Since the circles can be dragged around, it might be a good idea to drag them over each other and see how the position of the indigo circle changes when you press different buttons.

Final Thoughts

We have covered some fundamental concepts related to Konva in this tutorial. You should now be able to draw some common shapes on the canvas and move them around as a group. The tutorial also showed you how to push a particular shape up or down in case of an overlap.

JavaScript has become one of the de facto languages of working on the web. It’s not without its learning curves, and there are plenty of frameworks and libraries to keep you busy, as well. If you’re looking for additional resources to study or to use in your work, check out what we have available on Envato Market.

If you have any questions related to this tutorial, feel free to let me know in the comments. The next tutorial will teach you how to draw basic shapes in Konva.

Categories: Web Design

How to Choose an Ecommerce Platform Based on Business Size

The eCommerce industry has been steadily growing over the past 10 years. In fact, online sales jumped nearly 15% across the board in 2016, and are predicted to continuously...

The post How to Choose an Ecommerce Platform Based on Business Size appeared first on Onextrapixel.

Categories: Web Design

#NoHacked 3.0: How do I know if my site is hacked?

Google Webmaster Central Blog - Fri, 12/08/2017 - 10:54
Last week #NoHacked is back on our G+ and Twitter channels! #NoHacked is our social campaign which aims to bring awareness about hacking attacks and offer tips on how to keep your sites safe from hackers. This time we would like to start sharing content from #NoHacked campaign on this blog in your local language!

Why do sites get hacked? Hackers havedifferent motives for compromising a website, and hack attacks can be very different, so they are not always easily detected. Here are some tips which will help you in detecting hacked sites!

  • Getting started:

    Start with our guide "How do I know if my site is hacked?" if you've received a security alert from Google or another party. This guide will walk you through basic steps to check for any signs of compromises on your site.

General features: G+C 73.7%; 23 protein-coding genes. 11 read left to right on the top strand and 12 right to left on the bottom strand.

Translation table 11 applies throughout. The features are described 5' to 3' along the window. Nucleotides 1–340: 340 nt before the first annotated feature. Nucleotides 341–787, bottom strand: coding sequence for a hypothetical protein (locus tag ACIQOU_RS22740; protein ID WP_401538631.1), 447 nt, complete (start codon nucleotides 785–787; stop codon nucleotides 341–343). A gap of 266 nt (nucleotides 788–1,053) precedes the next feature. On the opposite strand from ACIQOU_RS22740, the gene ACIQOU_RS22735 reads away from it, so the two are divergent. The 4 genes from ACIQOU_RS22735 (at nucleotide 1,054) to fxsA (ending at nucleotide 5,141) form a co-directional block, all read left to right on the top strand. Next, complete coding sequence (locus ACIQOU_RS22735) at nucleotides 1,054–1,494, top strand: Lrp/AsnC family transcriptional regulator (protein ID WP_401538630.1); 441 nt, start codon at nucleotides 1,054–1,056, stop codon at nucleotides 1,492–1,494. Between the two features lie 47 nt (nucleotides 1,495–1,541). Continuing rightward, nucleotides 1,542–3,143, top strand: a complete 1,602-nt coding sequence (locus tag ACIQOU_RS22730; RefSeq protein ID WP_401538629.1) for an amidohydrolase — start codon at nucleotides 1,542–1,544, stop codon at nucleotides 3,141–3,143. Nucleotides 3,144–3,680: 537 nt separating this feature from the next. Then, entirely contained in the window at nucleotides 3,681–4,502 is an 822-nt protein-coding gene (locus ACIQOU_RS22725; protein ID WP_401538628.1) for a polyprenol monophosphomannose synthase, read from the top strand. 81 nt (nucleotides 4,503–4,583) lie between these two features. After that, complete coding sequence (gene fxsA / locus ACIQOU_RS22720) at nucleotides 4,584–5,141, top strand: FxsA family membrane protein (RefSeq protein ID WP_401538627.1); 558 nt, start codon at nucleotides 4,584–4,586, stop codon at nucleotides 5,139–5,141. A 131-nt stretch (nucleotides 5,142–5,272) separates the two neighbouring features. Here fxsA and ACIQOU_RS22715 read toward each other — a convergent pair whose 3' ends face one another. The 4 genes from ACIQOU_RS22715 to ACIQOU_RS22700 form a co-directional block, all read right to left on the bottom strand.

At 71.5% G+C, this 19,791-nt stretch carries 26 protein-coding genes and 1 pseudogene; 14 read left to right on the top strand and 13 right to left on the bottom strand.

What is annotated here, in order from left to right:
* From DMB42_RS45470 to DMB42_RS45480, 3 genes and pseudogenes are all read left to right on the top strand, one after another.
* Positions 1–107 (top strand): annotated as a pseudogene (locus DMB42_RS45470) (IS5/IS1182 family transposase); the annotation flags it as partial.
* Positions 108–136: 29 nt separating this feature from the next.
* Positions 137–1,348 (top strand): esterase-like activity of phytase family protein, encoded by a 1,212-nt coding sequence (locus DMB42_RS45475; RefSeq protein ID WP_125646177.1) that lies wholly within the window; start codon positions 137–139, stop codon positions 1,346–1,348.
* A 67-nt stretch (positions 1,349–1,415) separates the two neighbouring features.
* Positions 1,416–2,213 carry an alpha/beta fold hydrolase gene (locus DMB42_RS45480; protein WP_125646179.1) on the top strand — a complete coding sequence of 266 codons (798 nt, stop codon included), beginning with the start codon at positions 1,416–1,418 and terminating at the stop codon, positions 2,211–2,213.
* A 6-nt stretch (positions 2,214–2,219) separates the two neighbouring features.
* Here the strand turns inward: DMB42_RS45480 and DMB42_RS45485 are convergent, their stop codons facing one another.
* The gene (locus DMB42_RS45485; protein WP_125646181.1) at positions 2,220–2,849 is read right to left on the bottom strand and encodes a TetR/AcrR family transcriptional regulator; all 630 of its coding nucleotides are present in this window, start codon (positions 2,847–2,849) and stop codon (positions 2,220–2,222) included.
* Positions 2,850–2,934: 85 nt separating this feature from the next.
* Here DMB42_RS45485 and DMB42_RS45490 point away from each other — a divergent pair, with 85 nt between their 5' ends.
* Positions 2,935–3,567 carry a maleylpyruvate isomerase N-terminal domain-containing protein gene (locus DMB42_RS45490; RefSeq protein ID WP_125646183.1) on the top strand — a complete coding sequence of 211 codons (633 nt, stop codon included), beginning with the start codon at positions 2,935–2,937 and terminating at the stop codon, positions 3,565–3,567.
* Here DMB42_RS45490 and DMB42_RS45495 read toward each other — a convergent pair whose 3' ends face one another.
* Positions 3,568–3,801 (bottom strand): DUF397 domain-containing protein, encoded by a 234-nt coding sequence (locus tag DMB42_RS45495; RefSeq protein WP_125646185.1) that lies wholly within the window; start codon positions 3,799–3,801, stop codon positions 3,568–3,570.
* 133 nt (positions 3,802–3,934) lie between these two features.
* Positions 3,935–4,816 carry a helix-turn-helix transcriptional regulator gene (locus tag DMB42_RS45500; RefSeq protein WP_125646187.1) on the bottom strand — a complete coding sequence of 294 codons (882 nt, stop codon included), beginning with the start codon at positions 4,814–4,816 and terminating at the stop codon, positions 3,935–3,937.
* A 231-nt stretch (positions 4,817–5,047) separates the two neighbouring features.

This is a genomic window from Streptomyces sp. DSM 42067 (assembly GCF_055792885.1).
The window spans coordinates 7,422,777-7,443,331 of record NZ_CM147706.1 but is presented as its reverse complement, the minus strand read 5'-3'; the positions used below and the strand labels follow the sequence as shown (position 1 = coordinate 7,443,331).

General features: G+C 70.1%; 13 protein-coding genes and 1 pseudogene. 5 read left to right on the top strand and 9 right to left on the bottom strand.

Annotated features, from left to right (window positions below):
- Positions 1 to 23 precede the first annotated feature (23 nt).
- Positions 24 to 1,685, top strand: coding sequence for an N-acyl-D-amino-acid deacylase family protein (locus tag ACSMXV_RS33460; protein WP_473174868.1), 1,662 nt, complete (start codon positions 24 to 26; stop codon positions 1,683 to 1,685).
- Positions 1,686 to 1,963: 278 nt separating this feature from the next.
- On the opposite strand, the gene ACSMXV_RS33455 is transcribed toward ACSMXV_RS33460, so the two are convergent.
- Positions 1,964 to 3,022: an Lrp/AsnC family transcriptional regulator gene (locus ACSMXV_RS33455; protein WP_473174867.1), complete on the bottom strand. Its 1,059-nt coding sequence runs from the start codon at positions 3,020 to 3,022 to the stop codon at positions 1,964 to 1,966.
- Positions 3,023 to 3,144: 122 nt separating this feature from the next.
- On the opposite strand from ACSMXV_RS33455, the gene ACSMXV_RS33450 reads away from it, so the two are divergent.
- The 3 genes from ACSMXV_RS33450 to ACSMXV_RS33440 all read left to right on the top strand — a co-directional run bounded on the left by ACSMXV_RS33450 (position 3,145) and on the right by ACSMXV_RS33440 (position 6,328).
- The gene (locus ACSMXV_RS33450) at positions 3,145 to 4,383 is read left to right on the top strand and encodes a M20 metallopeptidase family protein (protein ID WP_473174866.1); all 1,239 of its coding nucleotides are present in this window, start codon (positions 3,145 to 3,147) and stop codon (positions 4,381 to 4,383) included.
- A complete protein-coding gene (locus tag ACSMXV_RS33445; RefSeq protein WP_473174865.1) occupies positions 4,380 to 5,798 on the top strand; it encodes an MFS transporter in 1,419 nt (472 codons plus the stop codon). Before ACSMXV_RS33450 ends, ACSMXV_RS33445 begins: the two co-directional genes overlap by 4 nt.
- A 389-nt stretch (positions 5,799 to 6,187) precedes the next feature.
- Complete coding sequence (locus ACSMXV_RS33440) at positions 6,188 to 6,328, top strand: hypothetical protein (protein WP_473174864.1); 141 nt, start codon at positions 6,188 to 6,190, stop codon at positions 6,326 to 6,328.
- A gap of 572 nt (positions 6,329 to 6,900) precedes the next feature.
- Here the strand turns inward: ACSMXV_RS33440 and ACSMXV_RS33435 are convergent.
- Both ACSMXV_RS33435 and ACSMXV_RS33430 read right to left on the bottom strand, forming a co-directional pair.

• Understand the alert on Google Search:

    At Google, we have different processes to deal with hacking scenarios. Scanning tools will often detect malware, but they can miss some spamming hacks. A clean verdict from Safe Browsing does not mean that you haven't been hacked to distribute spam.

    • If you ever see "This site may be hacked", your site may have been hacked to display spam. Essentially, your site has been hijacked to serve some free advertising.
    • If you see"This site may harm your computer" beneath the site URL then we think the site you're about to visit might allow programs to install malicious software on your computer.
    • If you see a big red screen before your site, that can mean a variety of things:
      • If you see "The site ahead contains malware", Google has detected that your site distributes malware.
      • If you see "The site ahead contains harmful programs", then the site has been flagged for distributing unwanted software.
      • "Deceptive site ahead" warnings indicate that your site may be serving phishing or social engineering. Your site could have been hacked to do any of these things.
  • Malvertising vs Hack:

    Malvertising happens when your site loads a bad ad. It may make it seem as though your site has been hacked, perhaps by redirecting your visitors, but in fact is just an ad behaving badly.

  • Open redirects: check if your site is enabling open redirects